an imaginary belt of the heavens, extending about 8° on each side of the ecliptic, within which are the apparent paths of the sun, moon, and principal planets. It contains twelve constellations and hence twelve divisions called signs of the zodiac. Each division, however, because of the precession of the equinoxes, now contains the constellation west of the one from which it took its name.Compare sign of the zodiac.
a circular or elliptical diagram representing this belt, and usually containing pictures of the animals, human figures, etc., that are associated with the constellations and signs.
an imaginary belt extending 8° either side of the ecliptic, which contains the 12 zodiacal constellations and within which the moon and planets appear to move. It is divided into 12 equal areas, called signs of the zodiac, each named after the constellation which once lay in itSee zodiacal constellation
astrologya diagram, usually circular, representing this belt and showing the symbols, illustrations, etc, associated with each of the 12 signs of the zodiac, used to predict the future
rarea complete circuit; circle
Derived Formszodiacal (zəʊˈdaɪəkəl), adjective
Word Origin for zodiac
C14: from Old French zodiaque, from Latin zōdiacus, from Greek zōidiakos (kuklos) (circle) of signs, from zōidion animal sign, carved figure, from zōion animal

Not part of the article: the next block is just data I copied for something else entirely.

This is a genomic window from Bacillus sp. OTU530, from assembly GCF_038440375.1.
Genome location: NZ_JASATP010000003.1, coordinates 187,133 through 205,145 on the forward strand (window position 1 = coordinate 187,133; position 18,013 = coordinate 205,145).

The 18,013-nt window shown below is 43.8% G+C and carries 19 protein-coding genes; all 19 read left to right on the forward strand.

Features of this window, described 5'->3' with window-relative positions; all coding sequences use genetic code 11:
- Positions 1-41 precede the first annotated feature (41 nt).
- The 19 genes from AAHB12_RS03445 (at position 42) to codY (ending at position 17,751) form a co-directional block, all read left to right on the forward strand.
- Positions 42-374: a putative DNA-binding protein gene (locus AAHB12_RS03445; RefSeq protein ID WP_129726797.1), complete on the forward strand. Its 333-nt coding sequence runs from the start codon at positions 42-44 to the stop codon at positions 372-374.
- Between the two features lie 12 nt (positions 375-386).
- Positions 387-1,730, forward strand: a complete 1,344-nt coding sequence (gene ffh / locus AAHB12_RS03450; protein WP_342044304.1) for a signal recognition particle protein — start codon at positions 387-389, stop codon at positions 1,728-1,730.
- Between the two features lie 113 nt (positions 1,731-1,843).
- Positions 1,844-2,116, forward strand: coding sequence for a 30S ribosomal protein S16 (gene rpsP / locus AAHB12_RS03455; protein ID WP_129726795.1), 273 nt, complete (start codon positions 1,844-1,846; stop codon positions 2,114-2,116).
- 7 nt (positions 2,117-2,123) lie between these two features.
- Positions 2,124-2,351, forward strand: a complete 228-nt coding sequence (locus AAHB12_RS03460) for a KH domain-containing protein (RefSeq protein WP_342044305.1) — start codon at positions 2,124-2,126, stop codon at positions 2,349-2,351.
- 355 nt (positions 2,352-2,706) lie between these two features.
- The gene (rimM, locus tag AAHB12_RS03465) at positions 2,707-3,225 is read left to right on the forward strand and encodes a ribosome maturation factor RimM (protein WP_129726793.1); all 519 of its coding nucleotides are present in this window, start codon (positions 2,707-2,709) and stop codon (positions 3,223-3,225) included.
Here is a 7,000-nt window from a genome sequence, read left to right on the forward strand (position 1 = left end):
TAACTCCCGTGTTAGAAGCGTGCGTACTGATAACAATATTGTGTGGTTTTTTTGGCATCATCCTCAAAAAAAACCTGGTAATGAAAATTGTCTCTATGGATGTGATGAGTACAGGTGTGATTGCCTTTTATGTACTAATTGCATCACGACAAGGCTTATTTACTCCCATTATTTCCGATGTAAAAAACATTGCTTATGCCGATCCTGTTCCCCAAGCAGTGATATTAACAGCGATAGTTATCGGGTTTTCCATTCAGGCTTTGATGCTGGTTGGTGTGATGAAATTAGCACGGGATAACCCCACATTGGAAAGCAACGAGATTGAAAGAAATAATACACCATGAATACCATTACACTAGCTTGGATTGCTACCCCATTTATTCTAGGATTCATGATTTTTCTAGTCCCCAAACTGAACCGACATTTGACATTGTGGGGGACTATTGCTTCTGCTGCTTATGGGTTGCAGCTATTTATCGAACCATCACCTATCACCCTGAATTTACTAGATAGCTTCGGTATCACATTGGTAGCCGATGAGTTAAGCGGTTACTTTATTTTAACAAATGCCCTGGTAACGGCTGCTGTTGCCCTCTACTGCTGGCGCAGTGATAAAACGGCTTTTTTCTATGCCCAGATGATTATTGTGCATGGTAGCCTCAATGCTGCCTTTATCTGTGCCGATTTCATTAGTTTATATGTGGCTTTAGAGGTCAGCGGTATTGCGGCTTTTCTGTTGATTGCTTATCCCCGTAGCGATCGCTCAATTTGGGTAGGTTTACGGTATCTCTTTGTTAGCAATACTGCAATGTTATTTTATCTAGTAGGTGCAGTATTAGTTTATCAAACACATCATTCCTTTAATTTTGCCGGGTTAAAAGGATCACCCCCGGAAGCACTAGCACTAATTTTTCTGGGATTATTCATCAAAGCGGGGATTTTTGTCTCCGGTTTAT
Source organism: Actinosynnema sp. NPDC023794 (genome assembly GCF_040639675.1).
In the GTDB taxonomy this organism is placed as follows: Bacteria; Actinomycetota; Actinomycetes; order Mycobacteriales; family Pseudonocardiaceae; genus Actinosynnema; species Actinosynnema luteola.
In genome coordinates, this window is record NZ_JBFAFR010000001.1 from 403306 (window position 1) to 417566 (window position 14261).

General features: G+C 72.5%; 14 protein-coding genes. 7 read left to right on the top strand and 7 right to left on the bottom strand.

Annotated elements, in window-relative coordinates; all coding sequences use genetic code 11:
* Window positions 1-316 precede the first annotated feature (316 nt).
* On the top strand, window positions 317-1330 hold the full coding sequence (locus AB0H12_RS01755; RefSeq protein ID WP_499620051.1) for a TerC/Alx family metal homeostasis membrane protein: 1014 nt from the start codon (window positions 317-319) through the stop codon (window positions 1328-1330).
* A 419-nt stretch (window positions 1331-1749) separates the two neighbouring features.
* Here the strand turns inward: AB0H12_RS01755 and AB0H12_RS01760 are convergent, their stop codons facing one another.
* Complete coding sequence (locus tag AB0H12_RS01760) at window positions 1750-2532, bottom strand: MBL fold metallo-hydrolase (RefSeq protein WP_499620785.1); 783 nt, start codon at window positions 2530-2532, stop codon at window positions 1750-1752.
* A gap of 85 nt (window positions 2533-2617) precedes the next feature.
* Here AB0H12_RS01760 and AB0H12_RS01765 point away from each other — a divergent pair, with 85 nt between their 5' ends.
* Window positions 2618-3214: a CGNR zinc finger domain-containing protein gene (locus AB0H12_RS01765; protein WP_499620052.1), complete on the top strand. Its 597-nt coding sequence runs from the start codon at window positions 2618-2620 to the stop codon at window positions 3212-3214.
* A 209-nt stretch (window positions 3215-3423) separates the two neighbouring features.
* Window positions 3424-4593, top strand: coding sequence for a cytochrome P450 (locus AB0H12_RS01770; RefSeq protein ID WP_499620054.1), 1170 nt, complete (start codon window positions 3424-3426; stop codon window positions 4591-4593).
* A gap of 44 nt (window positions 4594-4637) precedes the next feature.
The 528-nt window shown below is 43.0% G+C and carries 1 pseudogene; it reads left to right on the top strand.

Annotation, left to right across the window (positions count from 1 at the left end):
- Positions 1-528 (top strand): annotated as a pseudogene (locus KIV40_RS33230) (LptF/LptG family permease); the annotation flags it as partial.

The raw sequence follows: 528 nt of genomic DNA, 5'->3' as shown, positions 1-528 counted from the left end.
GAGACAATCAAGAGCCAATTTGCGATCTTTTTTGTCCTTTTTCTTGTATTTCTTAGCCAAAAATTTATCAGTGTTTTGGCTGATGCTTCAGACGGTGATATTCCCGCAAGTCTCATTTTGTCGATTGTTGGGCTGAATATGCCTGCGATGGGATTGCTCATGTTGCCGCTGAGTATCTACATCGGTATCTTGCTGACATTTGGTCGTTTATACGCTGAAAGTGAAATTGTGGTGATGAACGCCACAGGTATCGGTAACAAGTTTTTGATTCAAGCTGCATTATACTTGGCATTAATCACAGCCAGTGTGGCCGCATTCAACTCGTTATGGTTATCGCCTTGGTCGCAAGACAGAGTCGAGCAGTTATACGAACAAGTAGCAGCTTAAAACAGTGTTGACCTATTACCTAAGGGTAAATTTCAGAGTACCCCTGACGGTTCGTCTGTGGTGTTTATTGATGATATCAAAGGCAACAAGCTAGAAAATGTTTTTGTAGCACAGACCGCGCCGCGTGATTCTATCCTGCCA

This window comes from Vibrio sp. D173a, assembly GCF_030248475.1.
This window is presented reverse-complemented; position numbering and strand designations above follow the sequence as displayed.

late 14c., from Old French zodiaque, from Latin zodiacus "zodiac," from Greek zodiakos (kyklos) "zodiac (circle)," literally "circle of little animals," from zodiaion, diminutive of zoion "animal" (see zoo).
Libra is not an animal, but it was not a zodiac constellation to the Greeks, who reckoned 11 but counted Scorpio and its claws (including what is now Libra) as a "double constellation." Libra was figured back in by the Romans. In Old English the zodiac was twelf tacna "the twelve signs," and in Middle English also Our Ladye's Waye and the Girdle of the Sky.
A band of the celestial sphere extending about eight degrees north and south of the ecliptic, representing the portion of the sky within which the paths of the Sun, the Moon, and the planets are found. In astrology, the zodiac is divided into 12 equal segments, each of which is named after a constellation through which the ecliptic passes in that region of the sky. The traditional beginning point of constellations is Aries, followed in calendrical order by Taurus, Gemini, Cancer, Leo, Virgo, Libra, Scorpius, Sagittarius, Capricorn, Aquarius, and Pisces. See also equinox.
A band of the sky along which the sun, the moon, and most of the planets move. It is divided into twelve parts, with each part named for a nearby constellation.
The twelve constellations, or signs, of the zodiac are important in astrology.
The imaginary band in the sky through which the sun, the moon, and the planets appear to move. The twelve constellations in the band (Aquarius, Pisces, and so on) are the familiar signs of the zodiac used in astrology.